Just had two similar instances on our patch in SW Scotland at the end of Feb within ten days of each other. Both animals were alive (amazingly...) but losing condition fast. From what we can tell, we have a character round here with a very small calibre rifle/brain.
I was set up on the sticks waiting for a doe to appear when the little yearling came trotting down through the wood - her gait seemed a bit strange she didn't look right and I decided to take the shot. She dropped on the spot. I waited to let things settle and the other deer move off. When I approached the doe my first thought was, "How the hell could I pull the shot that far?" Eventually the grey matter kicked in (it's slow these days....) and the message came in.....275, 140gr, 120yds...if I had hit the head there wouldn't be much left of it. The dog found the entry wound from my shot at the bottom of the chest, just where it was supposed to be. Upon examination of the facial injury, the bullet appears to have disintegrated on impact - it shattered the jawbone, blew the right eye out, severed the animal's tongue and left a number of small exit wounds on the left side. Miraculously this poor wee lass was still alive. The wound had dried and there was no infection evident, so we guess that the injury was no more than 24hrs old.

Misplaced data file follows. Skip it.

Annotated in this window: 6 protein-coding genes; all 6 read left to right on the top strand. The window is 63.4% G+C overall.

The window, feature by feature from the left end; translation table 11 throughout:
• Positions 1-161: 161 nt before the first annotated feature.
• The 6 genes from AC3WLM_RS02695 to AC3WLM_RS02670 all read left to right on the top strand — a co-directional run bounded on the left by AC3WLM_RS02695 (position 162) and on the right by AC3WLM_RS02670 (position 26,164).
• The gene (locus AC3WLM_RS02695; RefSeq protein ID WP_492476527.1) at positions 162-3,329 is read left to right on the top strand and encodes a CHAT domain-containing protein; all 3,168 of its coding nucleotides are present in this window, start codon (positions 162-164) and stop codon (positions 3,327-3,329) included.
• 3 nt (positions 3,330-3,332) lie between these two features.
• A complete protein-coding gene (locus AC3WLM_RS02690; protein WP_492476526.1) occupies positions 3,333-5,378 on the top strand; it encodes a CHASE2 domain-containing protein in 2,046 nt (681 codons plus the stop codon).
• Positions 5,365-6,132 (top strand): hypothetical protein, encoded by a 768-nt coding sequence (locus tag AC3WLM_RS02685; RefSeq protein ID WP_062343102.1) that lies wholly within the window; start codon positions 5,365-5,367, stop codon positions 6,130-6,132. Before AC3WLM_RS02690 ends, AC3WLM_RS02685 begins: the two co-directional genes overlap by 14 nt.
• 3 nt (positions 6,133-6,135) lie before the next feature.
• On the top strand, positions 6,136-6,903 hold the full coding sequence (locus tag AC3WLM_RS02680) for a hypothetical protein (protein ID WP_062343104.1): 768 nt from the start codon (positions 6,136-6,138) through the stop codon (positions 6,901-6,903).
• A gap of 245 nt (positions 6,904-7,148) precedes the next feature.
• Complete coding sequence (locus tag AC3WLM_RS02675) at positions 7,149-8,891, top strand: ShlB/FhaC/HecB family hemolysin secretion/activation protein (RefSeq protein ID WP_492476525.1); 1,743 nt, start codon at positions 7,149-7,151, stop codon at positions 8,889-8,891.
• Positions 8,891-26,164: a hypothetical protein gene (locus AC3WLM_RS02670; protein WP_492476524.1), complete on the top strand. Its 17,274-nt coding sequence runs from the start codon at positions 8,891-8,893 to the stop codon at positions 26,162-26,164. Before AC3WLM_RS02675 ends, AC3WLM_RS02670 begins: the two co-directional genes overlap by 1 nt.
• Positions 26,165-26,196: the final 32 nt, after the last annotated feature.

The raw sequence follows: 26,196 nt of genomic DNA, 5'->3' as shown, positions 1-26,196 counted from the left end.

Ten days later we were in the same area and saw a doe with two followers out in the open. The doe was laid down, which is unusual in that area as it's really boggy. We waited till she stood up and then it was obvious that she was thin, and limping. The shot from the 275 felled her and when we got to the beast and rolled her over, there was the unmistakeable crunch of smashed bone.... Couldn't find an entry wound on first inspection, so we did the gralloch and brought her home. The photo tells much of the story - you can see the small hole in the skin. When I pulled the skin away, the knee came with it to reveal a pit - the joint was totally shattered as well as the long bone above. There was no exit wound.
We suspect a .17 round is the culprit, and to be honest, I don't want to say much more about the numpty behind it. Any comments would be welcome.
Doubtful if it's a stalker - these deer are from families we see regularly on our patch (well inside the march). Both of us stalking this area are not 'head shot' guys - we're a bit 'higher mileage' and our (equally old..) .275's mean a chest shot is the business 95% of the time.
We are however surrounded by fox shooters, rabbit shooters, and 'others' who all seem to favour the very small calibres. Either way, it's over to the gamekeepers and the local law now...